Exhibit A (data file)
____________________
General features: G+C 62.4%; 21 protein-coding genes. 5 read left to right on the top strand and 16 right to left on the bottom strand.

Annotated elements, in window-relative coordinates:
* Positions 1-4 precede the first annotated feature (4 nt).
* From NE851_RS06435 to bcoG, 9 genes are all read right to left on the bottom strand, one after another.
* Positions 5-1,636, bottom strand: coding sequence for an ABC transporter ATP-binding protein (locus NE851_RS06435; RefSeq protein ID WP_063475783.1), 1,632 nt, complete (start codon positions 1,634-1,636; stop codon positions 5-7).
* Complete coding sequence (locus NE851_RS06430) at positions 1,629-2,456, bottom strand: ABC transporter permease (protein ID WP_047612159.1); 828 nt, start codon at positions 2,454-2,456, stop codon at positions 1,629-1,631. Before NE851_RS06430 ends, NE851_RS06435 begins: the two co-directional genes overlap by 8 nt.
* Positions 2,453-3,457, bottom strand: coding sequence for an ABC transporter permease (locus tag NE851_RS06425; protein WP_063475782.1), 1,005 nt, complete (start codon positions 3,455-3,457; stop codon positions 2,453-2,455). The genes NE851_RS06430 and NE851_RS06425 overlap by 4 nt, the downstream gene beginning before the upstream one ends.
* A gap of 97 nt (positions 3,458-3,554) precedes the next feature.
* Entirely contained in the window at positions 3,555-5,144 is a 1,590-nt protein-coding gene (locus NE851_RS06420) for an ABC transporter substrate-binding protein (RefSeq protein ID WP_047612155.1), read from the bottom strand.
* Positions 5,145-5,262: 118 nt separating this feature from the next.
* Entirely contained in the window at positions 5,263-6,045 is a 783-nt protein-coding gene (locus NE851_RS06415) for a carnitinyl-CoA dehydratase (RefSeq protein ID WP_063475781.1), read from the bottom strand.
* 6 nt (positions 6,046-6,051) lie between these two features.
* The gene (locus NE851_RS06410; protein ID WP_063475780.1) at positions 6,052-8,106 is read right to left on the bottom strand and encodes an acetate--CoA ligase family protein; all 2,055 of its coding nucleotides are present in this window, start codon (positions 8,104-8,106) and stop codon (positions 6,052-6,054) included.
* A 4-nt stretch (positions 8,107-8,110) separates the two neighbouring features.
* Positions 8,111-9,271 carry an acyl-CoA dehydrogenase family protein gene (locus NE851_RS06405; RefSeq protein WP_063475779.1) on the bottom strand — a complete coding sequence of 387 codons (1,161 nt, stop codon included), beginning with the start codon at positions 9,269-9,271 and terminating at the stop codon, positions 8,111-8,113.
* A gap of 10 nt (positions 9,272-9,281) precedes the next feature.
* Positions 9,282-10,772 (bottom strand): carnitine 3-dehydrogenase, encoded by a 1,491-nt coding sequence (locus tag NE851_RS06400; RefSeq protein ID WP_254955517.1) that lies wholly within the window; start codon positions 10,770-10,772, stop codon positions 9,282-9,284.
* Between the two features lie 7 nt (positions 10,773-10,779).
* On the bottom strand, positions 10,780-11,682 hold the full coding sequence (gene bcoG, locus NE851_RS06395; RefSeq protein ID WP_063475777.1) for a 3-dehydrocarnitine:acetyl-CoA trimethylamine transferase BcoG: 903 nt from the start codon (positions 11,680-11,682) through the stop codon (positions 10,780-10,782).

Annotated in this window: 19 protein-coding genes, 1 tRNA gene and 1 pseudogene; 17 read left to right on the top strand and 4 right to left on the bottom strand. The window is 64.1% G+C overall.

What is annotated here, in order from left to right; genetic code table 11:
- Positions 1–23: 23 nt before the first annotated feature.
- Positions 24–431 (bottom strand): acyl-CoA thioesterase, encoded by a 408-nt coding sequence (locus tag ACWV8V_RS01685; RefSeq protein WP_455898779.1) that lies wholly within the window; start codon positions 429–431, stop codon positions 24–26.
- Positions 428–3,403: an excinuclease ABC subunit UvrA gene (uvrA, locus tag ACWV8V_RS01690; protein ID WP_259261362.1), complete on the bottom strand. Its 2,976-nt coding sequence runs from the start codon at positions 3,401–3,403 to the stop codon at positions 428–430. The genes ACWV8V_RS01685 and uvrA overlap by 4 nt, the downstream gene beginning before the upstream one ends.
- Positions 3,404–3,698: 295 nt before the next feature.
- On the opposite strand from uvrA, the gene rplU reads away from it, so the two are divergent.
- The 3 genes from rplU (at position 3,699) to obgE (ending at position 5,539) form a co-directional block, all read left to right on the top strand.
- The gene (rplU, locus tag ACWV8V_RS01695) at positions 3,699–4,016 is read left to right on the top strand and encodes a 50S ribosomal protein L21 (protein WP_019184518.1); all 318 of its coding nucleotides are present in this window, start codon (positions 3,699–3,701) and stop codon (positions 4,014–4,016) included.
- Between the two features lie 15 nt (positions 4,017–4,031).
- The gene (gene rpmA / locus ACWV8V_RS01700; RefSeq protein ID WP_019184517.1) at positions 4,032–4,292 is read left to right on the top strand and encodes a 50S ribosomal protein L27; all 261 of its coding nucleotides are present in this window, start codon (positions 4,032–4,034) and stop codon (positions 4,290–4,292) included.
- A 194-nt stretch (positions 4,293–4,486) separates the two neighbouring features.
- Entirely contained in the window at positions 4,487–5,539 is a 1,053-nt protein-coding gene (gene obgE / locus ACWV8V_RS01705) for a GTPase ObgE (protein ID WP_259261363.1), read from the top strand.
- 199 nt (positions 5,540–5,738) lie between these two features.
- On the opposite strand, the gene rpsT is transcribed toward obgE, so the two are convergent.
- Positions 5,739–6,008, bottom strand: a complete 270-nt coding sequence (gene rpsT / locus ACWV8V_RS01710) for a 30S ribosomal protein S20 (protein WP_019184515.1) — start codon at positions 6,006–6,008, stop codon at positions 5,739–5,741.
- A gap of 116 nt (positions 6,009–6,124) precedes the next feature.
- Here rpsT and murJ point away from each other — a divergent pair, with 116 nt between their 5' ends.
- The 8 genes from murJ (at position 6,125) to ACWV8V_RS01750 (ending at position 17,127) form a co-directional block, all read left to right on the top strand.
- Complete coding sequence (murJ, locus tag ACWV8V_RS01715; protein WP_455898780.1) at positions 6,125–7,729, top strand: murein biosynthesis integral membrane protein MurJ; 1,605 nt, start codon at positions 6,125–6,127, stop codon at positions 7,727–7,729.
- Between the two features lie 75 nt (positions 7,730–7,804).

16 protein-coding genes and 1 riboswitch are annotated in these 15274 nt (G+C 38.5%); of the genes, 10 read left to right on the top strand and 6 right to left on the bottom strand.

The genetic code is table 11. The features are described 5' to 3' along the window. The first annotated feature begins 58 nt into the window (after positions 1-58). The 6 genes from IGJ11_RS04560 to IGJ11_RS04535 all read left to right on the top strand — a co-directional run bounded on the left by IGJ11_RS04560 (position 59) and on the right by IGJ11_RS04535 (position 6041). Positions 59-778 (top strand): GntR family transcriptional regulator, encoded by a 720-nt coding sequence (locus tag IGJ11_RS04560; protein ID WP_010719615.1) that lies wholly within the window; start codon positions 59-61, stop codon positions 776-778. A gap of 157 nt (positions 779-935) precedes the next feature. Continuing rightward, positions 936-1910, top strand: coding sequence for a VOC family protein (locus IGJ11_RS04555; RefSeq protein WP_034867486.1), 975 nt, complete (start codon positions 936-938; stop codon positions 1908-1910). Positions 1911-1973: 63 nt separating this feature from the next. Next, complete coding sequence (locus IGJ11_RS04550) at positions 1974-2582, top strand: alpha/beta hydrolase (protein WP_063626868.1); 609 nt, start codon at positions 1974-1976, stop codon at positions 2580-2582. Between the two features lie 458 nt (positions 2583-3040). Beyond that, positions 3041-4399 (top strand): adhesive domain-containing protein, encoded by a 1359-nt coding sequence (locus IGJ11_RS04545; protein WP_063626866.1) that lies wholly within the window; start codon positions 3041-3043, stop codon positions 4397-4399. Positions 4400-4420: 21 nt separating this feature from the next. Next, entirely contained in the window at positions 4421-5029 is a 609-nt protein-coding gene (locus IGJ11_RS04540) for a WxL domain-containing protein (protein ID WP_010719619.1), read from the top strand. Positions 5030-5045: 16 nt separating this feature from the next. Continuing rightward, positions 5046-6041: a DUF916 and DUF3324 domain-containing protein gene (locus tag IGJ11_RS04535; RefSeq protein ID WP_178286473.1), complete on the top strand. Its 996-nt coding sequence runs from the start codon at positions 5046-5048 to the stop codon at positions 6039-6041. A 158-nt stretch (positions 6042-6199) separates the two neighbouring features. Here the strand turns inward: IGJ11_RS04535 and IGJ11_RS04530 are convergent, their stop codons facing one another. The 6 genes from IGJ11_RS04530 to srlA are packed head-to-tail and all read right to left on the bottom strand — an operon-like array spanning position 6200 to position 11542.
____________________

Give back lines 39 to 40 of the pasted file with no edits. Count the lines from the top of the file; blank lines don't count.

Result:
- Complete coding sequence (murJ, locus tag ACWV8V_RS01715; protein WP_455898780.1) at positions 6,125–7,729, top strand: murein biosynthesis integral membrane protein MurJ; 1,605 nt, start codon at positions 6,125–6,127, stop codon at positions 7,727–7,729.
- Between the two features lie 75 nt (positions 7,730–7,804).